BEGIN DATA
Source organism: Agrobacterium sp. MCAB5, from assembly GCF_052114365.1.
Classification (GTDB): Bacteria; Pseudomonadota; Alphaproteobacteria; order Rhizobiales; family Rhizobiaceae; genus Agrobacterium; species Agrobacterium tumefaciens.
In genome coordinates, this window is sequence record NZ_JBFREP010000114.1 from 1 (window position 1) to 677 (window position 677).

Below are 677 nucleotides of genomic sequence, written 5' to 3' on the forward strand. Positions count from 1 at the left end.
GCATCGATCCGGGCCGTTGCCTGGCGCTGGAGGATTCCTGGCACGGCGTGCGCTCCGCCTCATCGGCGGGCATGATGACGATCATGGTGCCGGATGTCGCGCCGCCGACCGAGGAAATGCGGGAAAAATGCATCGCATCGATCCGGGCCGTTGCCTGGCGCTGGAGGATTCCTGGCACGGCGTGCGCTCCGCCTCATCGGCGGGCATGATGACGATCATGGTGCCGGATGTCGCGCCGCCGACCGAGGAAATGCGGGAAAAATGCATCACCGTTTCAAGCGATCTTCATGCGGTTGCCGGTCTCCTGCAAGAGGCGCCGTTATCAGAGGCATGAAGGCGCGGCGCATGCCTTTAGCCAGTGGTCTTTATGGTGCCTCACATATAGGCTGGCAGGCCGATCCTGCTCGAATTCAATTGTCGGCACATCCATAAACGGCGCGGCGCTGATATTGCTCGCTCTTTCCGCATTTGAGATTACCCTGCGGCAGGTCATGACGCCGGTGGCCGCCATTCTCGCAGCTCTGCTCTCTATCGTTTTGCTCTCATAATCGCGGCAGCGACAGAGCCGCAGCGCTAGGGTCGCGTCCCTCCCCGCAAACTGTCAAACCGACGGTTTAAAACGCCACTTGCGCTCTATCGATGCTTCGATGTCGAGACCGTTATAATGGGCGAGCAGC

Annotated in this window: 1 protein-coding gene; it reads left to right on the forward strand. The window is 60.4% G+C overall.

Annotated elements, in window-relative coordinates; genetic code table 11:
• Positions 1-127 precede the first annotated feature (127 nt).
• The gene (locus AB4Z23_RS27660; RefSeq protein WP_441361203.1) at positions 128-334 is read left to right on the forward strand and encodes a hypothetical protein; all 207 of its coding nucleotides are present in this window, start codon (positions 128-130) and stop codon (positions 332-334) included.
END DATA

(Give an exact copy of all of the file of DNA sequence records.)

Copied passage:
Source organism: Agrobacterium sp. MCAB5, from assembly GCF_052114365.1.
Classification (GTDB): Bacteria; Pseudomonadota; Alphaproteobacteria; order Rhizobiales; family Rhizobiaceae; genus Agrobacterium; species Agrobacterium tumefaciens.
In genome coordinates, this window is sequence record NZ_JBFREP010000114.1 from 1 (window position 1) to 677 (window position 677).

Below are 677 nucleotides of genomic sequence, written 5' to 3' on the forward strand. Positions count from 1 at the left end.
GCATCGATCCGGGCCGTTGCCTGGCGCTGGAGGATTCCTGGCACGGCGTGCGCTCCGCCTCATCGGCGGGCATGATGACGATCATGGTGCCGGATGTCGCGCCGCCGACCGAGGAAATGCGGGAAAAATGCATCGCATCGATCCGGGCCGTTGCCTGGCGCTGGAGGATTCCTGGCACGGCGTGCGCTCCGCCTCATCGGCGGGCATGATGACGATCATGGTGCCGGATGTCGCGCCGCCGACCGAGGAAATGCGGGAAAAATGCATCACCGTTTCAAGCGATCTTCATGCGGTTGCCGGTCTCCTGCAAGAGGCGCCGTTATCAGAGGCATGAAGGCGCGGCGCATGCCTTTAGCCAGTGGTCTTTATGGTGCCTCACATATAGGCTGGCAGGCCGATCCTGCTCGAATTCAATTGTCGGCACATCCATAAACGGCGCGGCGCTGATATTGCTCGCTCTTTCCGCATTTGAGATTACCCTGCGGCAGGTCATGACGCCGGTGGCCGCCATTCTCGCAGCTCTGCTCTCTATCGTTTTGCTCTCATAATCGCGGCAGCGACAGAGCCGCAGCGCTAGGGTCGCGTCCCTCCCCGCAAACTGTCAAACCGACGGTTTAAAACGCCACTTGCGCTCTATCGATGCTTCGATGTCGAGACCGTTATAATGGGCGAGCAGC

Annotated in this window: 1 protein-coding gene; it reads left to right on the forward strand. The window is 60.4% G+C overall.

Annotated elements, in window-relative coordinates; genetic code table 11:
• Positions 1-127 precede the first annotated feature (127 nt).
• The gene (locus AB4Z23_RS27660; RefSeq protein WP_441361203.1) at positions 128-334 is read left to right on the forward strand and encodes a hypothetical protein; all 207 of its coding nucleotides are present in this window, start codon (positions 128-130) and stop codon (positions 332-334) included.